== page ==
The Google Play Music Manager has been around for quite a while. Upload and store up to 20,000 songs in the cloud, so you can play them from any connected Android device or computer, anywhere. The problem was that you had to go through and upload each and every file. However, Google has just launched a new scan and match feature in the U.S.
(Europe’s been online for a few weeks) that will automatically match songs in your library and let you stream them at 356kbs, even if your own files were lower bitrates. Sounds a lot like the services already provided by Amazon and Apple, right? Well, for those services, you have to pay $25/year. Google is free. We love Google.
From the Google Play website: “Add up to 20,000 songs from your music collection to Google Play and stream it to your Android devices and your computer, anywhere you go.Our new music matching feature gets your songs into your online music library on Google Play much faster. We’ll scan your collection and quickly rebuild it in the cloud - all for free. And we’ll stream your music back to you at up to 320 kbps.”
Songs that can’t be matched with existing files already in the cloud will be uploaded at their current bitrate, and count against the 20,000 song limit. This change won’t happen overnight for existing Google Play Music users; over the next few months, Google will automatically scan and match your existing library to Google’s ever-expanding digital catalog. This means you don’t have to re-upload your files to get them at the higher bitrate. Just sit back and enjoy. It should be noted that the Apple and Amazon services will upgrade your library to higher-bitrate files that you can then download again (at 256 kbps); Google will only let you stream the 320 kbps files. From early adapters, it appears there might be a flaw – it can’t differentiate between clean and explicit versions – it matches them to the clean version. Your mom will be pleased.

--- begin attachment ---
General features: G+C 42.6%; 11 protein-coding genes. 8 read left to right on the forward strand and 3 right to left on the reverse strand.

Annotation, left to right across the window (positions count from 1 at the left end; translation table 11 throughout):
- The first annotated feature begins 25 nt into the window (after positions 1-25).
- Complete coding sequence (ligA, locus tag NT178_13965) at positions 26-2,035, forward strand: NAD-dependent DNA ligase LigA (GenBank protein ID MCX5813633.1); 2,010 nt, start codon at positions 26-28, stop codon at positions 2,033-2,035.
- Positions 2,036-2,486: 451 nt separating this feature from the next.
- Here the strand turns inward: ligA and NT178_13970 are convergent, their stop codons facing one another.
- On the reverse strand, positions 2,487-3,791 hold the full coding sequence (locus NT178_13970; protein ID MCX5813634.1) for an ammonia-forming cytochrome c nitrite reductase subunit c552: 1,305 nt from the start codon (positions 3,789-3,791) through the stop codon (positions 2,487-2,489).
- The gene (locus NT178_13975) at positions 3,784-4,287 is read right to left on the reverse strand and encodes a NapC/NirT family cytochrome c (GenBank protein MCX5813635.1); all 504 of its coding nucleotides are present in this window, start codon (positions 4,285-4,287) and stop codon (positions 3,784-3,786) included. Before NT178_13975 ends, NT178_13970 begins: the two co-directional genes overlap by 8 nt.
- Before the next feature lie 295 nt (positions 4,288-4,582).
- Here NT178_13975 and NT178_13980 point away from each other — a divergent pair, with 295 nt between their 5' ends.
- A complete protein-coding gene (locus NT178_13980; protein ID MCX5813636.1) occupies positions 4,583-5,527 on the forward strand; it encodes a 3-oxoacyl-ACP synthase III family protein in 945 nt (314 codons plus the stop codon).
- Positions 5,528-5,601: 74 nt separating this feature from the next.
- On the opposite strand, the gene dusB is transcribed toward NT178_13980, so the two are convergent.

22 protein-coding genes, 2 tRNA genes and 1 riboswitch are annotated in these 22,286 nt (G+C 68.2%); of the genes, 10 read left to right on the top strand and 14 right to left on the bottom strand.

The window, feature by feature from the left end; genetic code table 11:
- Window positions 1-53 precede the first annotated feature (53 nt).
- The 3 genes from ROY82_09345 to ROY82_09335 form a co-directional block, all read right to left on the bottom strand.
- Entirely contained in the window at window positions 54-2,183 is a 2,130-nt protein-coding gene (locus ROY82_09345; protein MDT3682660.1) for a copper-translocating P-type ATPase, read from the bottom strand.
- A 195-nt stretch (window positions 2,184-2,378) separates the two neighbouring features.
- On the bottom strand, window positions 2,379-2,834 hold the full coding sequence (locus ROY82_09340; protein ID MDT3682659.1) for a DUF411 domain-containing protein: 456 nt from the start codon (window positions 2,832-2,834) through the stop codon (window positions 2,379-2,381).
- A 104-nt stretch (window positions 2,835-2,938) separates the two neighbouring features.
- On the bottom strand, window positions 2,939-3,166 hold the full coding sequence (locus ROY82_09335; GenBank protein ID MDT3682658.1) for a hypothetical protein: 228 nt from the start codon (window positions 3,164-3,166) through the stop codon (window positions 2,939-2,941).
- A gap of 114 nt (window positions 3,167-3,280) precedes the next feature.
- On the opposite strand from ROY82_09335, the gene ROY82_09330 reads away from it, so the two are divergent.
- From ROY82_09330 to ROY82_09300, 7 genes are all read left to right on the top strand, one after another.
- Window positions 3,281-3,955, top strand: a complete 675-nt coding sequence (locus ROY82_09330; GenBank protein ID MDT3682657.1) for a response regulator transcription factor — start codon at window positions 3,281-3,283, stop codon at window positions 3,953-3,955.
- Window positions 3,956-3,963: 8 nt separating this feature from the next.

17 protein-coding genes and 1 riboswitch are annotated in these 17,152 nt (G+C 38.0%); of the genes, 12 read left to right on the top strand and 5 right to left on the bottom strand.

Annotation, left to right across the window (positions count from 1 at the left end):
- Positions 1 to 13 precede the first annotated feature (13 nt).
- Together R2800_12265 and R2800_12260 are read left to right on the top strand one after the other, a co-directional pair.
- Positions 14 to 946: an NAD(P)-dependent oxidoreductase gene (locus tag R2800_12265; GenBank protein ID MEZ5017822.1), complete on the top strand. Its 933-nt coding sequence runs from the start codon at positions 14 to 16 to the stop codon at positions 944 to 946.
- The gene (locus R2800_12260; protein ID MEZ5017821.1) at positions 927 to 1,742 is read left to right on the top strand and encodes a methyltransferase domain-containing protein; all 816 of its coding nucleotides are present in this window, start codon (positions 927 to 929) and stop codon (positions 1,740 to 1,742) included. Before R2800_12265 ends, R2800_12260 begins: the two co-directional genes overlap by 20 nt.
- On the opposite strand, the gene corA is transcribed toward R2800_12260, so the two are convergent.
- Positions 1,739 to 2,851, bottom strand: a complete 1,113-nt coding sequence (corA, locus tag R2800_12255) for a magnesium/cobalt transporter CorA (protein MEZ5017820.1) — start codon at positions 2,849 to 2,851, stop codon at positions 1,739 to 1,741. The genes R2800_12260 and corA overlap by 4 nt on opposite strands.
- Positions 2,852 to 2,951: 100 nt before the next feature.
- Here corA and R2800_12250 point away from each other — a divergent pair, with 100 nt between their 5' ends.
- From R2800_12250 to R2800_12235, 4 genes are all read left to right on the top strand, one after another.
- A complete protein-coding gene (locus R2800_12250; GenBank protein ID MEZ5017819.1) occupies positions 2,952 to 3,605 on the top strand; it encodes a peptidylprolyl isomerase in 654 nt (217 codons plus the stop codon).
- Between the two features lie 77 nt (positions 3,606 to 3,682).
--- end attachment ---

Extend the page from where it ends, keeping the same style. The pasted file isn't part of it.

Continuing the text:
How can Google afford to offer this for free? Instead of charging users an annual fee, Google will pay the music labels up front - Google does nothing to confirm that the songs are legally owned, It is assumed that the songs were already legally purchased by the users. Why would they offer this for free? Simple. They hope that once your library is firmly and happily in the Google cloud, you’ll continue to add to it by buying more songs from the Google Music service.
Whatever you want to call it: server, cloud, storage, let’s all agree not call it a “locker”, okay? That just brings back really bad high-school flashbacks.
Leslie Shapiro has been an audio engineer for 25 years, with experience in television, film, and the music industry. She is also a member of NARAS, which gives her the coveted privilege of voting for the Grammy Awards.
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